Finally, I would like to thank each and every one of you for all your generosity, kindness and friendship over the years. It has truly been a privilege, delight and joy to serve in this beautiful parish, and Margaret and l shall miss you all very much indeed, but will be taking many happy memories with us into retirement. As of the time of writing, we are not sure whether it might be possible to hold a socially distanced service for Easter Sunday (please see a note on this elsewhere in this issue), which would be my last Sunday in the parish, but, should this not prove to be the case, please be assured of my prayers and the very best of wishes for the future.

Dear Friends

I started this year full of hope that we had seen the worst that Covid had to throw at us. How wrong l was, as a new, virulent strain seems to be making matters worse, not helped by the cavalier attitude exhibited by a minority, who are flouting the restrictions by congregating in ever greater numbers, refusing to wear facema"ks, etc. lt seems that 2021 may prove to be yet another year to "write off” as far as normality is concerned.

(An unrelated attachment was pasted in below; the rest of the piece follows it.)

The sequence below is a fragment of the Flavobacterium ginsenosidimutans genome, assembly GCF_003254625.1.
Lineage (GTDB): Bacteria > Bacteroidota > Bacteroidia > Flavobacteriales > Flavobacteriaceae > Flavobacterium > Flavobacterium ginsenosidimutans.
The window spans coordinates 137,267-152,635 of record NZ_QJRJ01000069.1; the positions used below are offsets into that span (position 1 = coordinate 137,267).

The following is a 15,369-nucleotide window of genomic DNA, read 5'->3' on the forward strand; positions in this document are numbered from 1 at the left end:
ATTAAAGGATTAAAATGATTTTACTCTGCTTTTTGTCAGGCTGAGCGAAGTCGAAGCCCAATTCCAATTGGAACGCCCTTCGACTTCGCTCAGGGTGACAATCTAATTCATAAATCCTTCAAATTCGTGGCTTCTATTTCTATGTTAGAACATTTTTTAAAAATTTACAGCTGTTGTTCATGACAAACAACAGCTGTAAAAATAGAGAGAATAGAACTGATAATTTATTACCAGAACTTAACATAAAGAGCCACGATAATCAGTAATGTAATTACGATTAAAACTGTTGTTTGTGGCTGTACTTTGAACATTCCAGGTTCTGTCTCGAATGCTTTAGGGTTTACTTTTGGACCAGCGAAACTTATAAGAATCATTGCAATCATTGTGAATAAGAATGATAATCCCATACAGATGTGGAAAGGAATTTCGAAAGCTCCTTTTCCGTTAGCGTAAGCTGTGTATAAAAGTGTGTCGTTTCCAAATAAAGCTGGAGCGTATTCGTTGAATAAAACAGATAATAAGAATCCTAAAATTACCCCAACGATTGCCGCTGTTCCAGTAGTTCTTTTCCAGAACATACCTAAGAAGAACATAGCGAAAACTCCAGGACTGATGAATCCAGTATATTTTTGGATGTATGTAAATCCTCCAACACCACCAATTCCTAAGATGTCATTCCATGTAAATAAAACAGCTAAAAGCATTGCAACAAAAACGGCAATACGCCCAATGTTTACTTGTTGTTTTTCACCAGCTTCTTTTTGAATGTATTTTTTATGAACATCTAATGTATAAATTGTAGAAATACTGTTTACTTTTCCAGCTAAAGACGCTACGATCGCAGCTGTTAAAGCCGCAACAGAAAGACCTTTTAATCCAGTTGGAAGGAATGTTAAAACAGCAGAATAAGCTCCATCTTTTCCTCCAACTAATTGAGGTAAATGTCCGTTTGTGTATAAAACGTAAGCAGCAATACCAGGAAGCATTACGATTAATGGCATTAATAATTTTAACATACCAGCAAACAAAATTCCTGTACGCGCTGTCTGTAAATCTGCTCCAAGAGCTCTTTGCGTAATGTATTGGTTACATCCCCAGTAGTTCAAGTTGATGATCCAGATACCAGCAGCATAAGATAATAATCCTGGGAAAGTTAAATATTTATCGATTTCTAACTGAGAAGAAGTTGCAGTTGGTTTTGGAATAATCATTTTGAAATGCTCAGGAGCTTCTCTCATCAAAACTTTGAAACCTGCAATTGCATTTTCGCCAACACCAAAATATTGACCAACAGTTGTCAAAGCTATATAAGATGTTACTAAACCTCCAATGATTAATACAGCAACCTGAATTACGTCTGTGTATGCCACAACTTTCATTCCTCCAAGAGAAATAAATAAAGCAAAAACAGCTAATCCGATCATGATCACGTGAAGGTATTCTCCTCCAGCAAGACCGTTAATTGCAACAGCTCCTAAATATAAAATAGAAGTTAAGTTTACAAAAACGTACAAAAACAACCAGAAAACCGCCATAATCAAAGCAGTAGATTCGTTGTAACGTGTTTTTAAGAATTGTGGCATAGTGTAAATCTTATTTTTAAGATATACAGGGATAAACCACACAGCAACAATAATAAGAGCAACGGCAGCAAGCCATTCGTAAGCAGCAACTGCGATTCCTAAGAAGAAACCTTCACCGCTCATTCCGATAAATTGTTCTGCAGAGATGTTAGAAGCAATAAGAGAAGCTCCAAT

In this parish we have had to take the step of foregoing church services as both l and Fr Roger are over 70 and, in addition, l am obliged to "shield" due to a range of underlying conditions. For both of us, this goes against the grain, but it seems that we must be patient and wait to be vaccinated, and then for the vaccinations to take effect, which may mean we shall not be able to resume public worship before Easter. I am, as ever, deeply grateful to our Churchwardens and PCC for their support in this matter, and the church remains open daily for private prayer.

By mid-February, we shall be in Lent (Ash Wednesday falls on 17 February) and I am reminded of the words of St Benedict who, in his Rule for religious communities, suggests that "the life of the monk should be a continuous Lent" - "few . . . have the strength for this". For many of us, it may seem that our lives recently have consisted of a "continuous Lent", subject to deprivations of various sorts, and it’s hard not to become discouraged and gloomy. Some have likened our current situation with the early part of the Second World War ~ but at least we do not have bombers overhead!